What is Fasting?
Fasting is a spiritual discipline that takes the form of refraining from eating in order to tame the body so that the faithful can concentrate on higher things. It is a part of repentance, of turning away from sin and returning back to God.
When is it obligatory?
A faithful can always observe fasting at anytime of the year as a form of penance but it is obligatory on Ash Wednesday and Good Friday.
Who can fast?
The law requires a Catholic from the 18th Birthday (Canon 97) to the 59th Birthday (i.e. the beginning of the 60th year, a year which will be completed on the 60th birthday) to reduce the amount of food eaten from normal. The Church defines this as one Meal a day, and two smaller meals which if added together would not exceed the main meal in quantity.
When is fast broken?
The fast is broken by eating between meals and by drinks which could be considered food (milk shakes, but not milk). Alcoholic beverages do not break the fast; however, they seem contrary to the spirit of doing penance.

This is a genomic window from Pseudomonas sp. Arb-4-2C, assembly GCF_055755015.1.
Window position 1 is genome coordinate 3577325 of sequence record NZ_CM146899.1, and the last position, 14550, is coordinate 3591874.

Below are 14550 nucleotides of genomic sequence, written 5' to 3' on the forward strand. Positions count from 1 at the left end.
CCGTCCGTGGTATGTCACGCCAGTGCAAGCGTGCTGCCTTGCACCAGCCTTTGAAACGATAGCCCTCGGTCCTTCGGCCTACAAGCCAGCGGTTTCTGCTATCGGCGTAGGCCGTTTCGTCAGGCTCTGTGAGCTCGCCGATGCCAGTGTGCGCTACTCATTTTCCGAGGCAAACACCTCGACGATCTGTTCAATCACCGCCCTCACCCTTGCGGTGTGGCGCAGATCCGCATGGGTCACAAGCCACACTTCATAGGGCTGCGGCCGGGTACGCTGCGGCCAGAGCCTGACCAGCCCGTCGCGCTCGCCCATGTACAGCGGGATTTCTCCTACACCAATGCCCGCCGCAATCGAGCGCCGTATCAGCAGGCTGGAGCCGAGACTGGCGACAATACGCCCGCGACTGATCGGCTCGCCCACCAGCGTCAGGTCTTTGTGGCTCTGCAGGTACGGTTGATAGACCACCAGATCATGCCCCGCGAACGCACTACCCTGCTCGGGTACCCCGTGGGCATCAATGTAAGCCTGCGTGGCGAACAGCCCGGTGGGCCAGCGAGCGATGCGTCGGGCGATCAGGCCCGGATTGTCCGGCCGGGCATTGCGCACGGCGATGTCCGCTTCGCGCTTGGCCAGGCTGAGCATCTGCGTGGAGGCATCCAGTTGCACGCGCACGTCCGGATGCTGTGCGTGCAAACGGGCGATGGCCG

Who are exempted from fasting?
1. Persons who are below 18 y/o and those who are 60 and above.
2. Those of unsound mind
3. The sick
4. The frail
5. The pregnant
6. The nursing women according to need for meat or nourishment
7. The manual laborers according to need
8. The guests at a meal who cannot excuse themselves without giving great offense or causing enmity and other situations of moral or physical impossibility to observe the penitential discipline.
"The Paschal Fast must be kept sacred. It should be celebrated everywhere on Good Friday, and where possible should be prolonged throughout Holy Saturday" (Constitution on the Sacred Liturgy, no. 110).